The Silent Spring: The day in between

I never know how to behave on Easter Saturday. Good Friday is easy – eat hot cross buns and then be glum all day. When we lived in Midtown, I went to a four-hour Good Friday service at All Saints’ Episcopal Church. It was a meditative, almost silent service – I came out feeling distraught at the horror of Good Friday. And we rejoice on Easter Sunday, saying, “He is risen, He is risen indeed,” and get to eat whatever it is we’ve given up for Lent.

But there’s no playbook for Saturday. Is it Easter Saturday, Holy Saturday or Easter Eve? Fortunately, Cedric and I have a tradition that works well. We make Resurrection Cookies. You read appropriate Bible verses while you prep the mixture, for example, when you chop the pecans you use a wooden spoon to symbolize the flogging of Jesus; when you put the cookie dough in the oven, you place tape on the door to symbolize the sealing of the tomb; and when you open the oven on Sunday morning, the cookies are hollow to symbolize the empty tomb. I have small post-its to identify each Bible verse and it’s always a joy to pull out the recipe on Easter Saturday and find the post-its are still sticky enough to use.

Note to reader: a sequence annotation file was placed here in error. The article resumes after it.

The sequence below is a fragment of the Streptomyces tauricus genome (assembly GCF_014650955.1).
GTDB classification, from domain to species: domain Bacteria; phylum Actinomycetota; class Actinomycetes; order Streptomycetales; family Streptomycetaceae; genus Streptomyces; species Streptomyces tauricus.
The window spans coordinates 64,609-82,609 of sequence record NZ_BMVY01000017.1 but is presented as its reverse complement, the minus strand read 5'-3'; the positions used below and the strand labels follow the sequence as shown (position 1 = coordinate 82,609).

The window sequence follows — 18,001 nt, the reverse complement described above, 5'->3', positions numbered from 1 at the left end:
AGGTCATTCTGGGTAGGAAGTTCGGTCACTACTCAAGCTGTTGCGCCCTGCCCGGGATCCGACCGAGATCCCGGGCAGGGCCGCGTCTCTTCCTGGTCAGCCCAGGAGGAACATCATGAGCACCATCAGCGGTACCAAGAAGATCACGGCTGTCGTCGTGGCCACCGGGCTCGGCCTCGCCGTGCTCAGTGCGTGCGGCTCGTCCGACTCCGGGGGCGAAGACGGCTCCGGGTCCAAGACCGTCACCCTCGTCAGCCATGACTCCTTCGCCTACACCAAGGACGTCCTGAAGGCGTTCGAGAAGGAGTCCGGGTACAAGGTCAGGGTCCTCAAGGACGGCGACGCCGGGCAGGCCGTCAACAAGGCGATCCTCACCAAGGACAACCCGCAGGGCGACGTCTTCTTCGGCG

You’ll find plenty of recipes for Resurrection Cookies on the Internet if you’ve not made them before. It’s never too late to start a tradition and you’ll never forget the year you started this particular tradition.

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